Controversy surrounding COVID-19 prompts unique school board election

The recent USD 232 School Board election gained more attention than in past years in spite of the most difficult period endured by board members


By Liz Coenen

At their regularly scheduled meeting, the USD 232 school board meets at the De Soto district office to discuss agenda items on Monday, Nov. 1.

Emma Clement and Gabby Delpleash

The district’s annual election of new members to the school board has received much greater attention this year than in previous years, thanks in part to the decisions the board was forced to make as it dealt with the effects of COVID on the learning process during the 2020-2021 school year. This board election, held Tuesday Nov. 2, featured two different slates of candidates with radically different platforms. 

Unlike in many surrounding districts, more moderate candidates won their contests, including current board president Danielle Heikes, Calley Malloy and Brandi Jonasson respectively. Voter turnout also increased in 2021, from approximately 3,200 votes cast in the 2017 election to approximately 7,600 votes this November. Additionally, in 2021 all contests involved two candidates, in comparison to the unopposed candidacies that frequented previous elections.

Prior to the pandemic, board elections were nonpartisan; individual candidates ran with the purpose of providing a service to the local community. With the pandemic’s aftermath and the approach of this year’s election, a new group of parents emerged who wouldn’t have run for office under normal circumstances. Among those parents was position 6 candidate Emily Carpenter.

“I wouldn’t say the pandemic itself made me run for school board, but it made me start paying attention,” Carpenter said. “I started watching all the school board meetings and researching the role and responsibilities of the board. I started asking questions of the administration and the school board.”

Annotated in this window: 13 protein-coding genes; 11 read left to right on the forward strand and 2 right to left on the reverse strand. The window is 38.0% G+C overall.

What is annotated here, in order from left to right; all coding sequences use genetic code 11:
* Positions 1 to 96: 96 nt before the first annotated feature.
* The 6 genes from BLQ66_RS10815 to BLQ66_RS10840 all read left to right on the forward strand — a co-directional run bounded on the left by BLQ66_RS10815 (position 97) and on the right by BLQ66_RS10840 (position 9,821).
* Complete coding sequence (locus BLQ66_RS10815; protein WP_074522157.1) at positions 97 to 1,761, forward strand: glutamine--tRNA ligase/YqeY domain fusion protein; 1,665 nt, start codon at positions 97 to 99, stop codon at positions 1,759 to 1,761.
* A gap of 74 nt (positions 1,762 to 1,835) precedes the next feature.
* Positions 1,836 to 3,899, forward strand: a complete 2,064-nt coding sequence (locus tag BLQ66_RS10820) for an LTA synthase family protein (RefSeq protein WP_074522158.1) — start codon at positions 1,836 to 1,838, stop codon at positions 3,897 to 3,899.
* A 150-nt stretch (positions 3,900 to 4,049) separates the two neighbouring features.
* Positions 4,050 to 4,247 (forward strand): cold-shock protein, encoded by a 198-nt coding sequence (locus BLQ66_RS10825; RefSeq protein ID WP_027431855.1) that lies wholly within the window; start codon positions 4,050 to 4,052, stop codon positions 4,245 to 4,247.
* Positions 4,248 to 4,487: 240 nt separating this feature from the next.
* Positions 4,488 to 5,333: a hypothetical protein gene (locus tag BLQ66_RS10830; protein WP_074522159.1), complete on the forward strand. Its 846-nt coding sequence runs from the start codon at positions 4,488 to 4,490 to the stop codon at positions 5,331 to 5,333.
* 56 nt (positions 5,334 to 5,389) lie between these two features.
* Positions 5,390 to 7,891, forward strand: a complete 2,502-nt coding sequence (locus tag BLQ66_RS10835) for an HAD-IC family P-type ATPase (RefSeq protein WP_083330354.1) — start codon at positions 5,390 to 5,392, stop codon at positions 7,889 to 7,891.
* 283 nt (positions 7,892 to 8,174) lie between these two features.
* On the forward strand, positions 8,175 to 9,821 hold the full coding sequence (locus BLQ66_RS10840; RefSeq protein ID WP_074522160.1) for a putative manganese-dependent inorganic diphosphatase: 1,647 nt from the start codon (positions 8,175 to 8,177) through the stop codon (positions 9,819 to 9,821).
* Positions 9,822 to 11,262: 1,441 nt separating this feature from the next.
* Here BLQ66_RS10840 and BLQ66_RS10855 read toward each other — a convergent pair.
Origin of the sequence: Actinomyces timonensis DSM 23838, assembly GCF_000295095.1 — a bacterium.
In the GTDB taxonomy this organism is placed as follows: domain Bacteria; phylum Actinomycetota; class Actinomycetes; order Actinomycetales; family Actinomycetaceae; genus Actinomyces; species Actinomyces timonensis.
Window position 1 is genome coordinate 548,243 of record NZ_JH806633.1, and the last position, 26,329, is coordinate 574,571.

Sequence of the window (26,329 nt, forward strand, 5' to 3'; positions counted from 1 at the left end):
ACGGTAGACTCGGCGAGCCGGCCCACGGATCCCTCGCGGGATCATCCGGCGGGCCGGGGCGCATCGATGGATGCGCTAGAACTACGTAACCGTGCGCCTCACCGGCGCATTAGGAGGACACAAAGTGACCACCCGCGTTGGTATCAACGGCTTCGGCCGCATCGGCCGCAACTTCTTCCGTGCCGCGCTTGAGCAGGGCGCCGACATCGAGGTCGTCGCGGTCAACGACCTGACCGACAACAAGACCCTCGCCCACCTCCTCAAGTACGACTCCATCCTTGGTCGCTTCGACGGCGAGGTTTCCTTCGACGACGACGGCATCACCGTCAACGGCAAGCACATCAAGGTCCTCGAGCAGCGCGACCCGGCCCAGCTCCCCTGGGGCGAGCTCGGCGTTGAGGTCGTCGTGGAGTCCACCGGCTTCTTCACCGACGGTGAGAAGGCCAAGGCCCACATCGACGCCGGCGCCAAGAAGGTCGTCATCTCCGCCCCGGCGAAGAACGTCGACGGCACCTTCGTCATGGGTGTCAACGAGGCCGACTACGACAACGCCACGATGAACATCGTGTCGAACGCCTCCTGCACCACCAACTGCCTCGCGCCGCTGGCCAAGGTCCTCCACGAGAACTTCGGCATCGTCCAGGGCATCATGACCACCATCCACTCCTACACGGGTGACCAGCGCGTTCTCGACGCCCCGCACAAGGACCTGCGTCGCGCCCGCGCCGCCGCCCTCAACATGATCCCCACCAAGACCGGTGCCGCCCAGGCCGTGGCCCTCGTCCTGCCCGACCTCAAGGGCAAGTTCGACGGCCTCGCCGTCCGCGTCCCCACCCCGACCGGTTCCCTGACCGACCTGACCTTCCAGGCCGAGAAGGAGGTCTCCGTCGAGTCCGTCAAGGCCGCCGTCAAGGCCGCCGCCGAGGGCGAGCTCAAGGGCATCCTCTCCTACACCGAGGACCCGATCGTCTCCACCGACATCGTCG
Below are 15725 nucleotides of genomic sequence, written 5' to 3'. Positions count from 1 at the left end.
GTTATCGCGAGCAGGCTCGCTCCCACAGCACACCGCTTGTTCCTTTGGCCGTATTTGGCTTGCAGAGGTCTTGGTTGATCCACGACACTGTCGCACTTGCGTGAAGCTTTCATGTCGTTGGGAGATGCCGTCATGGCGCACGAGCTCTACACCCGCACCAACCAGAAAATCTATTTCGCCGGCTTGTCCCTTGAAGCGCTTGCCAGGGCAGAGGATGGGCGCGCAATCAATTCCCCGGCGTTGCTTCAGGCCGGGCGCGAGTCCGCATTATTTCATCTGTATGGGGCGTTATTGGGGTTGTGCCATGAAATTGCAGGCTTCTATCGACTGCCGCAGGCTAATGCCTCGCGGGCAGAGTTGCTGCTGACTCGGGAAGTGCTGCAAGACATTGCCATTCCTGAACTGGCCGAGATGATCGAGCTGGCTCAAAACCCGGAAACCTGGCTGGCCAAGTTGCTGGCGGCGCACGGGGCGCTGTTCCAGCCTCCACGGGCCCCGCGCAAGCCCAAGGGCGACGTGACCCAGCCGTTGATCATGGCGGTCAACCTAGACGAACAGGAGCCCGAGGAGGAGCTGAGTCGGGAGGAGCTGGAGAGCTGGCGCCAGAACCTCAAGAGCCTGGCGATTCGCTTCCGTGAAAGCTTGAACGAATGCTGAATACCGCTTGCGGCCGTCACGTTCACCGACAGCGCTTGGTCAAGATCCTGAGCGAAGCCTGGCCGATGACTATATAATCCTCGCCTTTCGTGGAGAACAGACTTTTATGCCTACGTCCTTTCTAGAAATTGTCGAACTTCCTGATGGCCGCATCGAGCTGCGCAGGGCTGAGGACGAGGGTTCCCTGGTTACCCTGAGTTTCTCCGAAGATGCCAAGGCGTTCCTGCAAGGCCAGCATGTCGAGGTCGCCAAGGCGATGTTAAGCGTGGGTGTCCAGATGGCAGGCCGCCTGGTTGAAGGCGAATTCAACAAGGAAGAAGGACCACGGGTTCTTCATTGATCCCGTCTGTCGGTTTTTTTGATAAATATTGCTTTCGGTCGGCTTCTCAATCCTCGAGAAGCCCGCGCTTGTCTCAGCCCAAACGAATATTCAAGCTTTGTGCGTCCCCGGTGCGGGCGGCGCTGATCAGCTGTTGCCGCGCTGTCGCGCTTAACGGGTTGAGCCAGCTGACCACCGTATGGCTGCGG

In similar circumstance was recently elected board member Brandi Jonasson, who asked herself “If not me, who?”

“I really feel that this is where my passion is,” Brandi said. “[Serving on] the PTO at Prairie Ridge Elementary used to be my thing. After my daughter graduated fifth grade I wasn’t sure where I wanted to serve next. All I knew was that I wanted to step up my advocacy by doing something different and giving back more.”

Jonasson’s entrance into school board politics during irregular times changed the lives of her family including her son, junior Foster Jonasson.

“[During her campaign] my mom had been out of the house a lot,” Foster said. “There’s been a lot of people
at my house in the recent months and I’ve heard people around school mention it too. This is a good thing for
her because it’s what she’s passionate about and it’s what she likes to do.”

Like Foster, sophomore Ashley Makalous’ life had also been affected by her parents’ involvement with the board. Makalous’ parents, Kevin and Stephanie Makalous, have been involved with the board since 2016, giving her a different perspective.

“For my dad’s race in third grade, I brought his cards to school and handed them out to the kids in my class even though they didn’t vote,” Makalous said. “For my mom’s race, I got to do my first set of mailings and built signs and helped with as much stuff asI could.”

Re-elected board president Danielle Heikes acknowledged how there has been an increase in attention on the board, and how the debate on face masks has created a greater division amongst board and community members.

“When COVID-19 hit, there was no win-win situation any longer,” Heikes said. “As a school board member, the decisions that we’ve made have not pleased everyone. In fact it’s become more divided as time has gone on unfortunately.”

Makalous’ parents gave Ashley first-hand exposure to the new stressors that infiltrate the life of board members.

“Nothing affected me until I was in high school and now I think about the board every day,” Ashley said.

Despite the changes and challenges, Heikes doesn’t regret running for re-election this year. All of the drawbacks Heikes experienced were made easier through the relationships, partnerships and communication.

“The way that I’m able to give back to the school district that I love so much has been extremely rewarding,” Heikes said. “I hope to be able to continue in that role.”


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